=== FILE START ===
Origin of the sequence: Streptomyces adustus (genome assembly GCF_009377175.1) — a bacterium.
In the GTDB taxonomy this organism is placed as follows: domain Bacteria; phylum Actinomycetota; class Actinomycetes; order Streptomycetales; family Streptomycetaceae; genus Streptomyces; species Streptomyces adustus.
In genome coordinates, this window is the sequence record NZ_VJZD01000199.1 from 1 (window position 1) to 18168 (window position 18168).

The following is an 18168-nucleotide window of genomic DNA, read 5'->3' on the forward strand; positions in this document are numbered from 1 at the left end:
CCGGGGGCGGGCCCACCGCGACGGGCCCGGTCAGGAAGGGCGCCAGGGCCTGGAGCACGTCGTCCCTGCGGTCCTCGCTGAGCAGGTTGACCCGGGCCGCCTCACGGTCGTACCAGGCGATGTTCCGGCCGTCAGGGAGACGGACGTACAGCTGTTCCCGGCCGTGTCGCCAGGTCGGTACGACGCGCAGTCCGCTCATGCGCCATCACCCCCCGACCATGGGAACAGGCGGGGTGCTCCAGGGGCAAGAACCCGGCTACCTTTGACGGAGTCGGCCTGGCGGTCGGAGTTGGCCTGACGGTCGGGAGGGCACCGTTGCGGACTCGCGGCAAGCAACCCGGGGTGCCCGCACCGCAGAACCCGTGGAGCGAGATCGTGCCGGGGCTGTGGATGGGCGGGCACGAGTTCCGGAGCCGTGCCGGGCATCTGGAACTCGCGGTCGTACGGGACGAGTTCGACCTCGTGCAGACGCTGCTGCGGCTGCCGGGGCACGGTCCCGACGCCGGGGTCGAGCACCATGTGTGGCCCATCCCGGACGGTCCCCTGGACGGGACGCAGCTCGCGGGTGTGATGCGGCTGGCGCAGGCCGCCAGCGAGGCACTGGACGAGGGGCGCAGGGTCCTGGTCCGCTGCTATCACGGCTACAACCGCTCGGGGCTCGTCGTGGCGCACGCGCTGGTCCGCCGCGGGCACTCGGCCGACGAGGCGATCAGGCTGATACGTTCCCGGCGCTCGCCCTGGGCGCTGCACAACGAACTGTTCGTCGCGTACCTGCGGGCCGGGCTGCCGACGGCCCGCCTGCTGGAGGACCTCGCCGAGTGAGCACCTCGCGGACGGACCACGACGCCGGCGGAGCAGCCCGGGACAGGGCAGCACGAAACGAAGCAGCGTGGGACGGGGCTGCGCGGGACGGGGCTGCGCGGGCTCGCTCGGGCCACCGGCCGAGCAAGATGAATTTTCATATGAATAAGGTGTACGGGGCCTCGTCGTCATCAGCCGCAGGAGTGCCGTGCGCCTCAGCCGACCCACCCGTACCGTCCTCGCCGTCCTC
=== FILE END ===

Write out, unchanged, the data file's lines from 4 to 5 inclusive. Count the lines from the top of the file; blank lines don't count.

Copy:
The following is an 18168-nucleotide window of genomic DNA, read 5'->3' on the forward strand; positions in this document are numbered from 1 at the left end:
CCGGGGGCGGGCCCACCGCGACGGGCCCGGTCAGGAAGGGCGCCAGGGCCTGGAGCACGTCGTCCCTGCGGTCCTCGCTGAGCAGGTTGACCCGGGCCGCCTCACGGTCGTACCAGGCGATGTTCCGGCCGTCAGGGAGACGGACGTACAGCTGTTCCCGGCCGTGTCGCCAGGTCGGTACGACGCGCAGTCCGCTCATGCGCCATCACCCCCCGACCATGGGAACAGGCGGGGTGCTCCAGGGGCAAGAACCCGGCTACCTTTGACGGAGTCGGCCTGGCGGTCGGAGTTGGCCTGACGGTCGGGAGGGCACCGTTGCGGACTCGCGGCAAGCAACCCGGGGTGCCCGCACCGCAGAACCCGTGGAGCGAGATCGTGCCGGGGCTGTGGATGGGCGGGCACGAGTTCCGGAGCCGTGCCGGGCATCTGGAACTCGCGGTCGTACGGGACGAGTTCGACCTCGTGCAGACGCTGCTGCGGCTGCCGGGGCACGGTCCCGACGCCGGGGTCGAGCACCATGTGTGGCCCATCCCGGACGGTCCCCTGGACGGGACGCAGCTCGCGGGTGTGATGCGGCTGGCGCAGGCCGCCAGCGAGGCACTGGACGAGGGGCGCAGGGTCCTGGTCCGCTGCTATCACGGCTACAACCGCTCGGGGCTCGTCGTGGCGCACGCGCTGGTCCGCCGCGGGCACTCGGCCGACGAGGCGATCAGGCTGATACGTTCCCGGCGCTCGCCCTGGGCGCTGCACAACGAACTGTTCGTCGCGTACCTGCGGGCCGGGCTGCCGACGGCCCGCCTGCTGGAGGACCTCGCCGAGTGAGCACCTCGCGGACGGACCACGACGCCGGCGGAGCAGCCCGGGACAGGGCAGCACGAAACGAAGCAGCGTGGGACGGGGCTGCGCGGGACGGGGCTGCGCGGGCTCGCTCGGGCCACCGGCCGAGCAAGATGAATTTTCATATGAATAAGGTGTACGGGGCCTCGTCGTCATCAGCCGCAGGAGTGCCGTGCGCCTCAGCCGACCCACCCGTACCGTCCTCGCCGTCCTC